Tourism is one of the world’s largest industries and has a major impact throughout the world. Many
As people become more “green” at home, they also look for ways to travel that won’t harm the environment or their local communities. Enter “eco-tourism,” which loosely means responsible tourism. Beyond being green, eco-tourism is also about caring for the area, and animals that live there.
In the past decade or so, eco-tourism has been gaining popularity. But what really makes a trip or destination “eco,” and how do you choose the right hotel or resort? These tips can help you make informed decisions to enjoy a vacation that’s both fabulous and guilt-free.
Choosing a Destination
While eco-travel can be found around the world, it’s most popular in Central and South America, with Costa Rica being one of the top leaders (25 percent of land there is protected). Like any type of travel, the luxuriousness of the accommodations, amenities and activities offered varies from one hotel to the next. What you choose depends on your own specific needs and budget. What defines eco-travel is how the hotel or tour outfitter acts in terms of sustainable practices and treatment of the environment and community. Many places call themselves “green” or “eco” to gain customers without backing up those claims in their practices. Complicating the matter, there is no overarching trusted source for certifying/rating these destinations. That leaves it up to the consumer to choose wisely.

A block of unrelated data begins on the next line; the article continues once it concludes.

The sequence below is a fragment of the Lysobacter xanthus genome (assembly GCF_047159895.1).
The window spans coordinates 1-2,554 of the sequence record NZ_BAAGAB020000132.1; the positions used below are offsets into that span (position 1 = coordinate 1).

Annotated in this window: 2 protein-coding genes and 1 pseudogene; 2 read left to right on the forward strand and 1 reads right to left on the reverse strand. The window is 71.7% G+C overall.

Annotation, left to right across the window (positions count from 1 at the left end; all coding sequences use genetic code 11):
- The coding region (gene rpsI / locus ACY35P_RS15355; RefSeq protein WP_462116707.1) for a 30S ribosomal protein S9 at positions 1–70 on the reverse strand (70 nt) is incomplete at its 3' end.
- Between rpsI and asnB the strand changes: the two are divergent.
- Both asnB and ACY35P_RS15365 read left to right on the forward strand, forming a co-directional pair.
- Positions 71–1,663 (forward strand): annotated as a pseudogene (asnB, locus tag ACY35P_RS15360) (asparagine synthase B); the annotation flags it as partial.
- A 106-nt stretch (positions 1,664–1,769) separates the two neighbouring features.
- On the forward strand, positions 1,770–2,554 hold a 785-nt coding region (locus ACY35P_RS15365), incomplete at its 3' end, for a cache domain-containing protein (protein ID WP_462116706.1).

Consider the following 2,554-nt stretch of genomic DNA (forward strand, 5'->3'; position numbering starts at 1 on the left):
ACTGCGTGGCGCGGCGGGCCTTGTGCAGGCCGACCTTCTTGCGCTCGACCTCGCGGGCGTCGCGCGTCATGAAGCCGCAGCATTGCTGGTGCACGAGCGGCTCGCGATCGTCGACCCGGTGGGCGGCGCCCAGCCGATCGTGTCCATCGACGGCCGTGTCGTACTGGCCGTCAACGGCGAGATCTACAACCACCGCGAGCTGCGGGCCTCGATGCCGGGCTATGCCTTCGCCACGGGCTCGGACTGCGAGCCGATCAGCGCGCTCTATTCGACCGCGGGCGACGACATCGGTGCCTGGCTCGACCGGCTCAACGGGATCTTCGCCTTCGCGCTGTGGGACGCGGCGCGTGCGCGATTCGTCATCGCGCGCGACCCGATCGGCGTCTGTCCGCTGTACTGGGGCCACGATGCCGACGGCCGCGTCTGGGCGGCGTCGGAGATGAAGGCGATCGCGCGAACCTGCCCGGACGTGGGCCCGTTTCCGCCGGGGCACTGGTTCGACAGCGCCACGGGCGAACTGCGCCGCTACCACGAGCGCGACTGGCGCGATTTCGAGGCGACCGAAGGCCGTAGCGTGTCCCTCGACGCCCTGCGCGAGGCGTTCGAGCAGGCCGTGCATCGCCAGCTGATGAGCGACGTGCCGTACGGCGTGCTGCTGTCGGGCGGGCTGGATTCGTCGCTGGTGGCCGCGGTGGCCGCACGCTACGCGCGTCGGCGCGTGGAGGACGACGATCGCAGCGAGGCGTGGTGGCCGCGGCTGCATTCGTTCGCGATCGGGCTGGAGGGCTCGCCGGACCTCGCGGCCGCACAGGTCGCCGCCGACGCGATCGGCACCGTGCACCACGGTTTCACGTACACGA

Here are a few things to consider when determining if a destination really is responsible in terms of the environment and community:
- What does the hotel do to be sustainable? For example, recycling, using native landscaping and using renewable power sources.
- Does the hotel use local foods and products?
- Do they educate visitors about the local culture and environment?
- Is the hotel involved in the local community such as training and employing locals, and supporting local organizations?
Wherever you travel, there are many things you can do to help the environment and community. Here are a few places to start:
- Keep the focus local. For example, hire a local guide and dine at restaurants owned regionally and that use local products.
- Treat the environment with respect. Don’t litter and tread lightly, such as staying on the path when hiking, not standing on coral and wearing eco sunscreen when swimming near reefs. Also think green when choosing activities, such as a nature walk versus an off-road Jeep tour.
- Watch what you purchase. Avoid products made from endangered species or items that were transported a great distance.
- Don’t have your sheets and towels laundered daily.
- Just as you would at home, turn off the lights and turn down the AC when you leave the room, and don’t waste water.
While ensuring your travels are eco-friendly does take some extra effort, the return on that investment is ensuring those beautiful locations will remain that way for future generations.